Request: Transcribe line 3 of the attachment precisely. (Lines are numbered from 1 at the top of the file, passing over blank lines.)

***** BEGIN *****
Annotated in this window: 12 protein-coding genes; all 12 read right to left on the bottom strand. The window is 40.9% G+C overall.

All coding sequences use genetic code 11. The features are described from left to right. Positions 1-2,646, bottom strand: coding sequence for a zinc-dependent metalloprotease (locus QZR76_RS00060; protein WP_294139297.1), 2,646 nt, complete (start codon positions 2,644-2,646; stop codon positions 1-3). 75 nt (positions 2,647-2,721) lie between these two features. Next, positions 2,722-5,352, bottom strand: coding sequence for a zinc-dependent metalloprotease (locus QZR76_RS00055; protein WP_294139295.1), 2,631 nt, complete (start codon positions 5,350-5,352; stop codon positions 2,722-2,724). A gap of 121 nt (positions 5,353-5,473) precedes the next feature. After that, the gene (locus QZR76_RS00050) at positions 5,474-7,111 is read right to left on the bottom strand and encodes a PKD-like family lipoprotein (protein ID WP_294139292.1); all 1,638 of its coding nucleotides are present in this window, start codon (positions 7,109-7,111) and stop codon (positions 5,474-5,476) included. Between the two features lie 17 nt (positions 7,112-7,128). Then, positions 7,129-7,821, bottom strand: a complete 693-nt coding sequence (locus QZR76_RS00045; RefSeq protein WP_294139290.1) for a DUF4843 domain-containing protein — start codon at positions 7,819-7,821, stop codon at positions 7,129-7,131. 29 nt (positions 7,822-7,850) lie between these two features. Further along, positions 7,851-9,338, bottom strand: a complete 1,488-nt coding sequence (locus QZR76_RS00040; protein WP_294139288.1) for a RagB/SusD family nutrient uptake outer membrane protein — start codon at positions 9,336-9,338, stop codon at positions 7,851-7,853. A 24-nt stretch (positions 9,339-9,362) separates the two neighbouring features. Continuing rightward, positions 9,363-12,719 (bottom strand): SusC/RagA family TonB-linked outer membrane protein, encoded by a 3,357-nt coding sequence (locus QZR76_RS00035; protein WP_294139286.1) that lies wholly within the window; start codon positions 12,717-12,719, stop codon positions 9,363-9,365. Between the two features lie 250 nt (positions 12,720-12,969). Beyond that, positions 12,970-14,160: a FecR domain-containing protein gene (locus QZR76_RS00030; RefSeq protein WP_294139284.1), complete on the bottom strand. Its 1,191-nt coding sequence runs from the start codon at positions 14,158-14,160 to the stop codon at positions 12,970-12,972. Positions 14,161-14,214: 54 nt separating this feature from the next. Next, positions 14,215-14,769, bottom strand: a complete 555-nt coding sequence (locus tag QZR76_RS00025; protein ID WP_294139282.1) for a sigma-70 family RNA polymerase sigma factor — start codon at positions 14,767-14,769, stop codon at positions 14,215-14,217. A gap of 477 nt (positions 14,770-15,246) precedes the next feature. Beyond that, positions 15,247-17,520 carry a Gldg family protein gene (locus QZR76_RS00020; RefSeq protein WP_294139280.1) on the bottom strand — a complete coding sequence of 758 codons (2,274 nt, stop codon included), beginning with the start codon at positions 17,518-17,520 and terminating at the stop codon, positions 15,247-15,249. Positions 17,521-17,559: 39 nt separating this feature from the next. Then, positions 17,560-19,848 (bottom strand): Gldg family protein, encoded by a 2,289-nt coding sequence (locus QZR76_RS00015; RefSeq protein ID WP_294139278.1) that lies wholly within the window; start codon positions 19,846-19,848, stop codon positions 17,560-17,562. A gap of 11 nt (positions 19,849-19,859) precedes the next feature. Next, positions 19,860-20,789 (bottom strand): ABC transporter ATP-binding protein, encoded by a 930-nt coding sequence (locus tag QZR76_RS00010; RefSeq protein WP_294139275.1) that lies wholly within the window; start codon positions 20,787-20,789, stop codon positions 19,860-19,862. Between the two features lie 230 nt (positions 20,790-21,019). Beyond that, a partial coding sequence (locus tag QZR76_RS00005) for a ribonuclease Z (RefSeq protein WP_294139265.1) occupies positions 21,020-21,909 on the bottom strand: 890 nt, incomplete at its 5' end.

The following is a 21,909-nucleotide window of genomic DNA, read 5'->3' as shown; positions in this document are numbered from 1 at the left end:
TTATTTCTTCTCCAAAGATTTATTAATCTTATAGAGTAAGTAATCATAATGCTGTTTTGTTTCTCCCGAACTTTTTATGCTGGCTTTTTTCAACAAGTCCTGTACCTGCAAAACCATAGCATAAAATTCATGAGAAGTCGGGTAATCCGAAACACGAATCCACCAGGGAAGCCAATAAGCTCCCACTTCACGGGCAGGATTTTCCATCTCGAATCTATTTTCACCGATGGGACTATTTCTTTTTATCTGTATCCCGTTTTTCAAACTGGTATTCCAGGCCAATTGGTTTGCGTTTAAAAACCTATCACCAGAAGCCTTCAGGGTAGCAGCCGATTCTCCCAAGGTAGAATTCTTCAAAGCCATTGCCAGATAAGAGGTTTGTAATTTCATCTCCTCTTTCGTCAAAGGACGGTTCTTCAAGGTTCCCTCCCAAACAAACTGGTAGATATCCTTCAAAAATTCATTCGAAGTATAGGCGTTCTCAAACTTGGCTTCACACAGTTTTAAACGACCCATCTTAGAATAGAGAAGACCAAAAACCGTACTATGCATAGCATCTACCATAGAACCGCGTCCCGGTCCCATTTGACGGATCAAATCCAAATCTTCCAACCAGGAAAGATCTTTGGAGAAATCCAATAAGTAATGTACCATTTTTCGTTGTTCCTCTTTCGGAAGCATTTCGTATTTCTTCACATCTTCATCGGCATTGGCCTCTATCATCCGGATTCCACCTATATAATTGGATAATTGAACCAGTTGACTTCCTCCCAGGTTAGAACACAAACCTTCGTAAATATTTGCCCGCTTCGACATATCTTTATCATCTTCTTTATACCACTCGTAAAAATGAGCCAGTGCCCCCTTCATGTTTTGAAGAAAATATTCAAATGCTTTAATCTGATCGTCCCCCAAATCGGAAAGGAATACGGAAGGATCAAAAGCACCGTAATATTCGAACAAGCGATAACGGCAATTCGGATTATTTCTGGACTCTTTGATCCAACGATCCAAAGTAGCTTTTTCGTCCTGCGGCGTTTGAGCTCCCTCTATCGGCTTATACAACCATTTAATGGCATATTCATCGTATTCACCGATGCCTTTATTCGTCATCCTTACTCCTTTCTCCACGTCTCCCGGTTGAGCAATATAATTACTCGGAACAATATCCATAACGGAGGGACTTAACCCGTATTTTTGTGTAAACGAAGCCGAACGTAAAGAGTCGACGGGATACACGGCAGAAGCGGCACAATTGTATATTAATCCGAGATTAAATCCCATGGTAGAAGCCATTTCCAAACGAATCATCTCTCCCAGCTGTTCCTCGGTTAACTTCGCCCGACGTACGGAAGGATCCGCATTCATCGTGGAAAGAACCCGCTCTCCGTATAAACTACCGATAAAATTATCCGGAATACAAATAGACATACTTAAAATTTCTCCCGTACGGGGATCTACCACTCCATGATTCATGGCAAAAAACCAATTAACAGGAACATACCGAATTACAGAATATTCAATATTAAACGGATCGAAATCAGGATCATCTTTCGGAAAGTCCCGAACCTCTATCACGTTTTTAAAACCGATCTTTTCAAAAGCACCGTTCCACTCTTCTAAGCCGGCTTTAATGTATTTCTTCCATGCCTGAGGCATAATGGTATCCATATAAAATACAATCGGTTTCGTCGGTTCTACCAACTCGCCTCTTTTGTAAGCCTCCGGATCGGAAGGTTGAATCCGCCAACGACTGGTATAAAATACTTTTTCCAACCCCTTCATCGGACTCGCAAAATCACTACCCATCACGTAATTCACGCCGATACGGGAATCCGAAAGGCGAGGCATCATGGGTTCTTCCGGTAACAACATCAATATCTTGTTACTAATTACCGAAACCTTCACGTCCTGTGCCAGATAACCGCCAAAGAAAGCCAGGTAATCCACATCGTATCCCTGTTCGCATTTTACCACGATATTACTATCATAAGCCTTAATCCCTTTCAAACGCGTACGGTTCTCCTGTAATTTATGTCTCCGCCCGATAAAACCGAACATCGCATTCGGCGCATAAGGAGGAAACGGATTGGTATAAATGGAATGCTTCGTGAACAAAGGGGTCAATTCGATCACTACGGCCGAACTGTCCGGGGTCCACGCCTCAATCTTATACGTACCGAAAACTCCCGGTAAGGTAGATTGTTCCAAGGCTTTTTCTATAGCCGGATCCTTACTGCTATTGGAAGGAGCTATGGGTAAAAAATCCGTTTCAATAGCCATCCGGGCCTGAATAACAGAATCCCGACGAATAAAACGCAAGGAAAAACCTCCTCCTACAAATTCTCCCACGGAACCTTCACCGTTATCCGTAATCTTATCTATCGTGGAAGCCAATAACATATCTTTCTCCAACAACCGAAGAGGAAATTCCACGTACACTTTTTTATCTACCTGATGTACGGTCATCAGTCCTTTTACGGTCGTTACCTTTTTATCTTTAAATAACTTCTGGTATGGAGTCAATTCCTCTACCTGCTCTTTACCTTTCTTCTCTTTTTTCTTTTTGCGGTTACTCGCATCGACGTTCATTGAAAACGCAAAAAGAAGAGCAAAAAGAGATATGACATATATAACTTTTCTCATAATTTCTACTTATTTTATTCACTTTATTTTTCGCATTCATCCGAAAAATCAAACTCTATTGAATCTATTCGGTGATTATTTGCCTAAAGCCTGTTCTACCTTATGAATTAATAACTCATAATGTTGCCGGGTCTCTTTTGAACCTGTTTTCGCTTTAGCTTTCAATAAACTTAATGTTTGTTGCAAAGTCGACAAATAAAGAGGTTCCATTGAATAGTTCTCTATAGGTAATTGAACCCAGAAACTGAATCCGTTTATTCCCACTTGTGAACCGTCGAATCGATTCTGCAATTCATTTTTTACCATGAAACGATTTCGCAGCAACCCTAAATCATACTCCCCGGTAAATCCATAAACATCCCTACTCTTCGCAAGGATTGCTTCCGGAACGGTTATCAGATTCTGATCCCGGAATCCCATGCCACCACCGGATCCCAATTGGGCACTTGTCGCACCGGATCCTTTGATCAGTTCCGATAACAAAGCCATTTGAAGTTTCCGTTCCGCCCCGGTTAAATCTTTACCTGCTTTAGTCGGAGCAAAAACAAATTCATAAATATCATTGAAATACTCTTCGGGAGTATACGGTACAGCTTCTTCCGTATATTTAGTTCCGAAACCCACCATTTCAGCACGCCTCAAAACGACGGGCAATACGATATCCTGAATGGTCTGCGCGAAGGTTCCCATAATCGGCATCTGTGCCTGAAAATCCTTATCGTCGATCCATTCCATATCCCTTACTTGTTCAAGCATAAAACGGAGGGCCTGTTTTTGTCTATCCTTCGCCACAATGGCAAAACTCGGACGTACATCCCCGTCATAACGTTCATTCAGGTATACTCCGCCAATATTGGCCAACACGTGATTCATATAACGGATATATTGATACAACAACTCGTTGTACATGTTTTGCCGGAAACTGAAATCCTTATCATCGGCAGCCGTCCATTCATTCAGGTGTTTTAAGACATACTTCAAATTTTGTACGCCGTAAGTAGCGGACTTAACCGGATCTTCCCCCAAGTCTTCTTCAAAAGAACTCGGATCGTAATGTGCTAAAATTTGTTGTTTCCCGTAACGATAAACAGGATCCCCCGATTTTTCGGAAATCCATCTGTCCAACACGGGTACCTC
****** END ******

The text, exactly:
The following is a 21,909-nucleotide window of genomic DNA, read 5'->3' as shown; positions in this document are numbered from 1 at the left end: